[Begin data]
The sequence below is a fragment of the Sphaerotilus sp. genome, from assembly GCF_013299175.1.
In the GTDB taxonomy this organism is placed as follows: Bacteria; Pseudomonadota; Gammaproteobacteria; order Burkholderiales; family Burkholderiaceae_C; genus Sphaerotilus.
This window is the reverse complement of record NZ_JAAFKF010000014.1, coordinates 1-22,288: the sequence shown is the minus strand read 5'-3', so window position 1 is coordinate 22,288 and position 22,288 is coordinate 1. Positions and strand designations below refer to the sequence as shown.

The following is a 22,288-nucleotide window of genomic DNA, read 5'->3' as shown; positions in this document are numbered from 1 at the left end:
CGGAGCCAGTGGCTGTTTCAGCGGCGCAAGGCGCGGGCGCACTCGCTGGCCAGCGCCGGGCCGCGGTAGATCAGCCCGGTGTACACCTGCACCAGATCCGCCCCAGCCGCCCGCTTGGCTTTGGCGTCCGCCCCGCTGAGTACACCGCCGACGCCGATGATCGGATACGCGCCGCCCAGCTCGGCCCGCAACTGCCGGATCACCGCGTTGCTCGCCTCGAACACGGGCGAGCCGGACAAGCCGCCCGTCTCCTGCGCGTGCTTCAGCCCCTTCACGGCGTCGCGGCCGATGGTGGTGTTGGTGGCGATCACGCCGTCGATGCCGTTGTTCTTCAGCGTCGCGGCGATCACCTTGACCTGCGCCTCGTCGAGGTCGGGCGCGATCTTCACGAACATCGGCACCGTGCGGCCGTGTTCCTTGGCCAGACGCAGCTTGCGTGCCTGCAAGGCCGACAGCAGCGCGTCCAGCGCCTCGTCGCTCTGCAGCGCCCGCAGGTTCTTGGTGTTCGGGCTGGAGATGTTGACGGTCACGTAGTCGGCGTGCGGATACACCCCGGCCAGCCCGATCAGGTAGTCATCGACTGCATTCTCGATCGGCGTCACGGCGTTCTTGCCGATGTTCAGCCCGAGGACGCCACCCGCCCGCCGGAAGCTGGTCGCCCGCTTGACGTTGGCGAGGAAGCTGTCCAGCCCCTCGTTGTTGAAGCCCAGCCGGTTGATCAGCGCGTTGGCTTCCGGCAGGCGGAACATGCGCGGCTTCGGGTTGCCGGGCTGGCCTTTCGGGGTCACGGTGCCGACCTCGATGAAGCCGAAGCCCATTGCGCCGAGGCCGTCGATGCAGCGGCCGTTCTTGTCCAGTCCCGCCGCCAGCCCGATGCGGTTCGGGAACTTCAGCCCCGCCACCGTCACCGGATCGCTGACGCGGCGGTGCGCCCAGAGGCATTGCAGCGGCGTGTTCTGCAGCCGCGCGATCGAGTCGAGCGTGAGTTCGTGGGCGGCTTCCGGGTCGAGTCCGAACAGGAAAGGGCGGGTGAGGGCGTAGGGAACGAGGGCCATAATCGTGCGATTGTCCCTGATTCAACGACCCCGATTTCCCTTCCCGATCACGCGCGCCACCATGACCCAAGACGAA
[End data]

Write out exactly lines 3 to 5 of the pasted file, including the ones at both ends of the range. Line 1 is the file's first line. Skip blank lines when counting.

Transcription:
This window is the reverse complement of record NZ_JAAFKF010000014.1, coordinates 1-22,288: the sequence shown is the minus strand read 5'-3', so window position 1 is coordinate 22,288 and position 22,288 is coordinate 1. Positions and strand designations below refer to the sequence as shown.

The following is a 22,288-nucleotide window of genomic DNA, read 5'->3' as shown; positions in this document are numbered from 1 at the left end:
CGGAGCCAGTGGCTGTTTCAGCGGCGCAAGGCGCGGGCGCACTCGCTGGCCAGCGCCGGGCCGCGGTAGATCAGCCCGGTGTACACCTGCACCAGATCCGCCCCAGCCGCCCGCTTGGCTTTGGCGTCCGCCCCGCTGAGTACACCGCCGACGCCGATGATCGGATACGCGCCGCCCAGCTCGGCCCGCAACTGCCGGATCACCGCGTTGCTCGCCTCGAACACGGGCGAGCCGGACAAGCCGCCCGTCTCCTGCGCGTGCTTCAGCCCCTTCACGGCGTCGCGGCCGATGGTGGTGTTGGTGGCGATCACGCCGTCGATGCCGTTGTTCTTCAGCGTCGCGGCGATCACCTTGACCTGCGCCTCGTCGAGGTCGGGCGCGATCTTCACGAACATCGGCACCGTGCGGCCGTGTTCCTTGGCCAGACGCAGCTTGCGTGCCTGCAAGGCCGACAGCAGCGCGTCCAGCGCCTCGTCGCTCTGCAGCGCCCGCAGGTTCTTGGTGTTCGGGCTGGAGATGTTGACGGTCACGTAGTCGGCGTGCGGATACACCCCGGCCAGCCCGATCAGGTAGTCATCGACTGCATTCTCGATCGGCGTCACGGCGTTCTTGCCGATGTTCAGCCCGAGGACGCCACCCGCCCGCCGGAAGCTGGTCGCCCGCTTGACGTTGGCGAGGAAGCTGTCCAGCCCCTCGTTGTTGAAGCCCAGCCGGTTGATCAGCGCGTTGGCTTCCGGCAGGCGGAACATGCGCGGCTTCGGGTTGCCGGGCTGGCCTTTCGGGGTCACGGTGCCGACCTCGATGAAGCCGAAGCCCATTGCGCCGAGGCCGTCGATGCAGCGGCCGTTCTTGTCCAGTCCCGCCGCCAGCCCGATGCGGTTCGGGAACTTCAGCCCCGCCACCGTCACCGGATCGCTGACGCGGCGGTGCGCCCAGAGGCATTGCAGCGGCGTGTTCTGCAGCCGCGCGATCGAGTCGAGCGTGAGTTCGTGGGCGGCTTCCGGGTCGAGTCCGAACAGGAAAGGGCGGGTGAGGGCGTAGGGAACGAGGGCCATAATCGTGCGATTGTCCCTGATTCAACGACCCCGATTTCCCTTCCCGATCACGCGCGCCACCATGACCCAAGACGAA